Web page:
I tried this over at alt.hvac and was redirected here:
I have a Janitrol (I know, it came with the house) gas heater.
A couple of times in the past, it has stopped working and the tech came over
and replaced a flame sensor.
One of the times, the tech simply sanded the sensor and said this would
extend the life - he said you could maybe get one or two sandings out of
one, and get an extra season (or worst case, get you through the night, or
day until the tech could come out with a new one). He kind of showed me how
to do this as I watched.
Each time, the heat has had this problem, it started igniting the burners,
which burn for about a minute, and then go off, presumably because the
sensor is not seeing any flame.
So a couple of weeks ago, it started again (it's probably been 1.5 to 2
winters since the guy was last out, but I can't remember if he replaced, or
sanded last time). It sounded the same to me - I can hear them downstairs,
and when I go up in the attic to check, I can see the flame come on, and
shut off after about a minute. Once this starts, it just continuse this
cycle every couple of minutes. So basically I get lukewarm air blowing out
Now this time, it came on more gradually (though because I'm more aware of
it, I might have just caught it earlier on - in the past I didn't know until
I woke up and it was 60 degrees in the house), and if I cut the thermostat
off, and then back on, it would blow heat the first cycle. After that,
lukewarm air. However, it ran last night and though the house got down to
65, when I woke up this morning it was blowing hot - so it must be coming on
intermittently still (BTW, it's been warm here, so we haven't needed to run
it, plus the holidays, so I've been putting off calling the tech - even
tonight, at 2:00 AM which it is now, it has not come on (in fact we just had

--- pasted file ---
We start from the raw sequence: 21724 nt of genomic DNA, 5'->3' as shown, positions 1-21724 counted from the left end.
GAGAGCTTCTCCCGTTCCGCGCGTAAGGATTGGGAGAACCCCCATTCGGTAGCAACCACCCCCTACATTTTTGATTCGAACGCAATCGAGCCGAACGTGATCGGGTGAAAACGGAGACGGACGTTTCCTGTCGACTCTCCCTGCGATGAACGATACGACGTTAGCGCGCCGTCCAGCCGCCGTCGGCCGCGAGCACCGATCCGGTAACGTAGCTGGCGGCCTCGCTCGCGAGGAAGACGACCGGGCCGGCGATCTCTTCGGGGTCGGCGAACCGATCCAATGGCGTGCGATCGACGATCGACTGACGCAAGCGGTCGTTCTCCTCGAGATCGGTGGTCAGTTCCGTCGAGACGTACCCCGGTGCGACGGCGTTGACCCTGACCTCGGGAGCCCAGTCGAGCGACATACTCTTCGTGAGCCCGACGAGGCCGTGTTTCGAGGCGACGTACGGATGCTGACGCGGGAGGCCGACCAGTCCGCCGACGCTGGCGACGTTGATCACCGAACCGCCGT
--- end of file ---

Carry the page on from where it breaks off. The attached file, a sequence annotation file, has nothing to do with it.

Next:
a thunderstorm in the middle of winter! that's highly unusual).
So I went up tonight, took out the flame sensor (I cut power of course) and
took some 320 grit sand paper (which is all I had) and lightly brushed it
(no pressure by hand, just from the paper) like the guy showed me.
Now I have "repairer's remorse".
I read on the oh so accurate internet that I should use emory paper or light
steel wool to do this.
Anyways, my questions come down to this:
How long should a flame sensor last (I seem to be getting 2-3 seasons out of
Is a flame sensor something I should be buying and installing myself?
If so, is self-diagnosing this problem based on my previous experience wise?
Or, should I just put one in every season regardless (as if I was putting
new batteries in my smoke detectors every daylight savings time change?)?
They seem to be ranging from 10 to 20 bucks, or as high as 134 bucks - so
something funky is going on there - I realize various models will vary in
price, but are these things a "maintenance" item, or something I should be
leaving to the pros?
Will having a service agreement with a tech include cleaning of a sensor, or
will something else they do help to extend its lifespan? (I would assume
they'd replace it if it fails, but is it something they can test and will
replace or recommend to replace on a regular check up?)
Finally, If I've sanded the sensor, and the heat seems to be running
normally (if it ever actually gets cold here in the next couple of days - it
should be in the 30s at night now - it's not), should I get the tech out
here anyway (OK, I know it would be a good idea) or is this something that I
can blow up the house with. That is, if I sanded a sensor too much, would it
see flame when there is none, and let the gas come out, rather than just
always assuming there's no flame and cut of the gas - which is what it's
supposed to do - and which is what happens when there's carbon buildup -
sees no flame even though there is some and shuts off as a safety
precaution. Seems like it's a device that if it senses no flame, either
because there is none, it's covered in gunk, or the wire's disconnected, it
will shut off the gas. Right?
Thanks for any assistance you can offer,